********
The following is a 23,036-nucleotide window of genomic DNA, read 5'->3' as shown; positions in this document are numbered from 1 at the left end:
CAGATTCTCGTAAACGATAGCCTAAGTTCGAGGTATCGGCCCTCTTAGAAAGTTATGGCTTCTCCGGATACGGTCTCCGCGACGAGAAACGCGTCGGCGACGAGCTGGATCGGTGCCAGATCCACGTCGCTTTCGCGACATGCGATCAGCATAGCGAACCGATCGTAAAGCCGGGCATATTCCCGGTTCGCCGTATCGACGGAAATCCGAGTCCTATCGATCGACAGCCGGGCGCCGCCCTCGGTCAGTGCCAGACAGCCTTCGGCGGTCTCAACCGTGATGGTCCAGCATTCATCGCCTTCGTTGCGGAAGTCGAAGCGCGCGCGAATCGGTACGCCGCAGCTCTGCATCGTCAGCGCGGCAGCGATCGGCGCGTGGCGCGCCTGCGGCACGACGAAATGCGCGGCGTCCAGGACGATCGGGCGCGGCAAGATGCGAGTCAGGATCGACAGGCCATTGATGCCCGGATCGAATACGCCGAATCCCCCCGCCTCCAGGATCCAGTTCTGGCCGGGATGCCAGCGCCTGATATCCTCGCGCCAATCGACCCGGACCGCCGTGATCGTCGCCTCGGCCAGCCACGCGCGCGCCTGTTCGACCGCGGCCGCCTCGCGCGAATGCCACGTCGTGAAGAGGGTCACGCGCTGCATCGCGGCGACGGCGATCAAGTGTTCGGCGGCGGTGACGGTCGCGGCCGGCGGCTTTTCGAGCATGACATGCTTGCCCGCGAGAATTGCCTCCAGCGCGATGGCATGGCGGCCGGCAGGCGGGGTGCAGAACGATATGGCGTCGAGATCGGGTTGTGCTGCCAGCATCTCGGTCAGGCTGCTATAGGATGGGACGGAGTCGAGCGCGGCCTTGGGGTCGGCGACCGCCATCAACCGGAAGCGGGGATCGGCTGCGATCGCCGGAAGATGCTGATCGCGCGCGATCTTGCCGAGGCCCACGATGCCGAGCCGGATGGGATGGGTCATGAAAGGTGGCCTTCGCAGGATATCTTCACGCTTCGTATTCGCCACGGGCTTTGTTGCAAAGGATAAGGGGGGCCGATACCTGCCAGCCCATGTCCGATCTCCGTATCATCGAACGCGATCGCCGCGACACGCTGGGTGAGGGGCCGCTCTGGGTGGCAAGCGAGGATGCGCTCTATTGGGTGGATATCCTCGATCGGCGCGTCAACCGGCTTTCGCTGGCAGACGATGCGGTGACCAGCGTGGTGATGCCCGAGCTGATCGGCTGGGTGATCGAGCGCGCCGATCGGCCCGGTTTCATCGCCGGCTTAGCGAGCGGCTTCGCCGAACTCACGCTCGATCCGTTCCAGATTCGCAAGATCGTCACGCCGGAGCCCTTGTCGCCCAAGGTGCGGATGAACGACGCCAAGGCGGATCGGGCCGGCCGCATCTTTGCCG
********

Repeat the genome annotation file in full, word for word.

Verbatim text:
The following is a 23,036-nucleotide window of genomic DNA, read 5'->3' as shown; positions in this document are numbered from 1 at the left end:
CAGATTCTCGTAAACGATAGCCTAAGTTCGAGGTATCGGCCCTCTTAGAAAGTTATGGCTTCTCCGGATACGGTCTCCGCGACGAGAAACGCGTCGGCGACGAGCTGGATCGGTGCCAGATCCACGTCGCTTTCGCGACATGCGATCAGCATAGCGAACCGATCGTAAAGCCGGGCATATTCCCGGTTCGCCGTATCGACGGAAATCCGAGTCCTATCGATCGACAGCCGGGCGCCGCCCTCGGTCAGTGCCAGACAGCCTTCGGCGGTCTCAACCGTGATGGTCCAGCATTCATCGCCTTCGTTGCGGAAGTCGAAGCGCGCGCGAATCGGTACGCCGCAGCTCTGCATCGTCAGCGCGGCAGCGATCGGCGCGTGGCGCGCCTGCGGCACGACGAAATGCGCGGCGTCCAGGACGATCGGGCGCGGCAAGATGCGAGTCAGGATCGACAGGCCATTGATGCCCGGATCGAATACGCCGAATCCCCCCGCCTCCAGGATCCAGTTCTGGCCGGGATGCCAGCGCCTGATATCCTCGCGCCAATCGACCCGGACCGCCGTGATCGTCGCCTCGGCCAGCCACGCGCGCGCCTGTTCGACCGCGGCCGCCTCGCGCGAATGCCACGTCGTGAAGAGGGTCACGCGCTGCATCGCGGCGACGGCGATCAAGTGTTCGGCGGCGGTGACGGTCGCGGCCGGCGGCTTTTCGAGCATGACATGCTTGCCCGCGAGAATTGCCTCCAGCGCGATGGCATGGCGGCCGGCAGGCGGGGTGCAGAACGATATGGCGTCGAGATCGGGTTGTGCTGCCAGCATCTCGGTCAGGCTGCTATAGGATGGGACGGAGTCGAGCGCGGCCTTGGGGTCGGCGACCGCCATCAACCGGAAGCGGGGATCGGCTGCGATCGCCGGAAGATGCTGATCGCGCGCGATCTTGCCGAGGCCCACGATGCCGAGCCGGATGGGATGGGTCATGAAAGGTGGCCTTCGCAGGATATCTTCACGCTTCGTATTCGCCACGGGCTTTGTTGCAAAGGATAAGGGGGGCCGATACCTGCCAGCCCATGTCCGATCTCCGTATCATCGAACGCGATCGCCGCGACACGCTGGGTGAGGGGCCGCTCTGGGTGGCAAGCGAGGATGCGCTCTATTGGGTGGATATCCTCGATCGGCGCGTCAACCGGCTTTCGCTGGCAGACGATGCGGTGACCAGCGTGGTGATGCCCGAGCTGATCGGCTGGGTGATCGAGCGCGCCGATCGGCCCGGTTTCATCGCCGGCTTAGCGAGCGGCTTCGCCGAACTCACGCTCGATCCGTTCCAGATTCGCAAGATCGTCACGCCGGAGCCCTTGTCGCCCAAGGTGCGGATGAACGACGCCAAGGCGGATCGGGCCGGCCGCATCTTTGCCG